- As far as crafting your overarching research question, or hypothesis, it has been my experience that these things evolve with time. It may be helpful to look at the writing of this as an ongoing measurable action. Write the questions or hypotheses that you think may work and then show them to others for feedback and measurement. See what others think, show it to researchers and let them help you wordsmith it. The question is crucial because the way it is phrased is interwoven with methodological choices, the subtleties of which will make the whole issue seem vague and mysterious at first.
Your individual work between sessions is to dig deeper into the particular issues you face, and come back with resources and ideas that you think will help the others as well.
Weeks 3, 4 and 5: For the next three weeks every meeting will be a short example of the entire action research process. Since you ended the previous week with a discussion of what you have done, the challenges you’re facing, and where you would go to discover the answers you need, you start by sharing what you discovered in between times and where it is taking you. You then move into measurable action by acting as critical friends and helping each other work on specific sections of the writing. Your action is to outline what you think you want to say and your colleagues response is your measurement. Finally, you end the meeting by reflecting on what roadblocks you still face, where you think you can discover your answers, and what you will do over the next week.
It is likely that by the end of week five you will have a pretty solid draft of the chapter. If this is so, your group may decide that rather than to meet in Week 6 your time would be better spent showing the draft to other people, specifically your advisor, or researchers who have done this specific kind of research you think you want to do, for their feedback.
Week 6: This week is all measurable action — show your work to the strictest faculty members you know and receive that all the feedback you can. Remember peer review is always somewhat brutal, but it leads to work that is well-thought-out and easy to implement. Be sure to ask how long people think it will take for you to complete the work you have designed. You should know from the very beginning what will be required of your time so that you can build your schedule accordingly.
Week 7, 8, 9: When you’re work-study group come back together, it is likely that you will have a lot to discuss. Help each other sort out the important messages from the ones that can be addressed later. Also help each other define the work that will take what you have moved to a solid draft ready for review in the next three weeks. Weeks 7, 8 and 9 are mirror images of week 3, 4 and 5 in that you do small action research cycles each week. First you share your discoveries, then you decide what will be the best next actions and how you can elicit feedback as a measurement for those actions, and always before you go and reflect on how far you’ve come, and your goals for the next week.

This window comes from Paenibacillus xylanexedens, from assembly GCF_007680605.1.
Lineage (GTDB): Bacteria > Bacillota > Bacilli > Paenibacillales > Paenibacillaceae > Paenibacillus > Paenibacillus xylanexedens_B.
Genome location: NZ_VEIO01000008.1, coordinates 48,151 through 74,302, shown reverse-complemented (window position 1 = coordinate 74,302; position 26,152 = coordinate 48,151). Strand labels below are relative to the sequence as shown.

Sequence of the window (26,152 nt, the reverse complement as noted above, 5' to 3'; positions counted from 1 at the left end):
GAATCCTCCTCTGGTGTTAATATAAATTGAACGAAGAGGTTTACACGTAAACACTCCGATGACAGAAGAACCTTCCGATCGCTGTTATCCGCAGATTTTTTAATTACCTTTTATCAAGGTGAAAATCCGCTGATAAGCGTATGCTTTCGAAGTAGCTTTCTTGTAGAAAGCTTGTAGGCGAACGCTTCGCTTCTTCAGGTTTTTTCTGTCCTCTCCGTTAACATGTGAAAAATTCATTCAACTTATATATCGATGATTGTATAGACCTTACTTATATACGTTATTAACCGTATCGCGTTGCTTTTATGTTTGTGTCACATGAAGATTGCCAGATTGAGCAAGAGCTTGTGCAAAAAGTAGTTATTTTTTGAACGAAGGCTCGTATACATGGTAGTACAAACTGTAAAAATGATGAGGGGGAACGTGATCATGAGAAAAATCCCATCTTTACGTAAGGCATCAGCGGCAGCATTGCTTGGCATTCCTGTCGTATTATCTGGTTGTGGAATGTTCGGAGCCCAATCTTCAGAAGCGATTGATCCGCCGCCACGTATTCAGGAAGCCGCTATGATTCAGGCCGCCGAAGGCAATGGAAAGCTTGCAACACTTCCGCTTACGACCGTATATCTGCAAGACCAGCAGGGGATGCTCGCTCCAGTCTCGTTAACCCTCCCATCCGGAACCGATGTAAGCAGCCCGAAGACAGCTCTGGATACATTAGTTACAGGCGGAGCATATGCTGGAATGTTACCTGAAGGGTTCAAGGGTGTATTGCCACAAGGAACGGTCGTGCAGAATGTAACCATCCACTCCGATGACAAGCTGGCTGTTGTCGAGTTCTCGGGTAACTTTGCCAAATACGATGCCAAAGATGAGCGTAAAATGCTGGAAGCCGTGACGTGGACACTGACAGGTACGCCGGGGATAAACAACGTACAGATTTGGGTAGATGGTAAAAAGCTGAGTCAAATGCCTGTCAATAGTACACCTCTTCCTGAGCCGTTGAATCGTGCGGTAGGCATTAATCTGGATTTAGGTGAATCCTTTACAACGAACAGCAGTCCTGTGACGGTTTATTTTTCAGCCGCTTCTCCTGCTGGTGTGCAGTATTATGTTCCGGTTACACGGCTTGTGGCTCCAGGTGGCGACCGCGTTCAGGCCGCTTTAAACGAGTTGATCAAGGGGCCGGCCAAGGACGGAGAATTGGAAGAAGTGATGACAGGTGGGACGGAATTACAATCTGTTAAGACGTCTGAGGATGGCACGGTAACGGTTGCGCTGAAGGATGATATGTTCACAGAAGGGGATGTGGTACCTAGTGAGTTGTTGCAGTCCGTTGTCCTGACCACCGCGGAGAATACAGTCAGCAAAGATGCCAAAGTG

Week 10: This week should be a celebration, and a solid reflection of what you have learned, the differences between each of your work, and where else you want to go before you feel your methodology is solid enough to be included in your dissertation proposal. I hope you decide to enjoy yourselves as you have completed a very hard task, one that builds for you a solid foundation of your work and your movement towards graduation.
Many authors have written that the doctoral journey is a lonely one, yet it doesn’t have to be. It is this authors hope that be revealing simple processes that small study groups can use, more will form them. The use of action research as a foundation for your work together will make all the difference in the groups ability to move forward quickly.
Author’s note: this article is written as part of my own measurable action cycle, and I look forward to having feedback, therefore to establish my own measurement, as to its strong points and weaknesses. I hope to hear that this weekly outline was adopted by a group of doctoral students, and to find out in what ways it went smoothly, and clear revisions may be needed.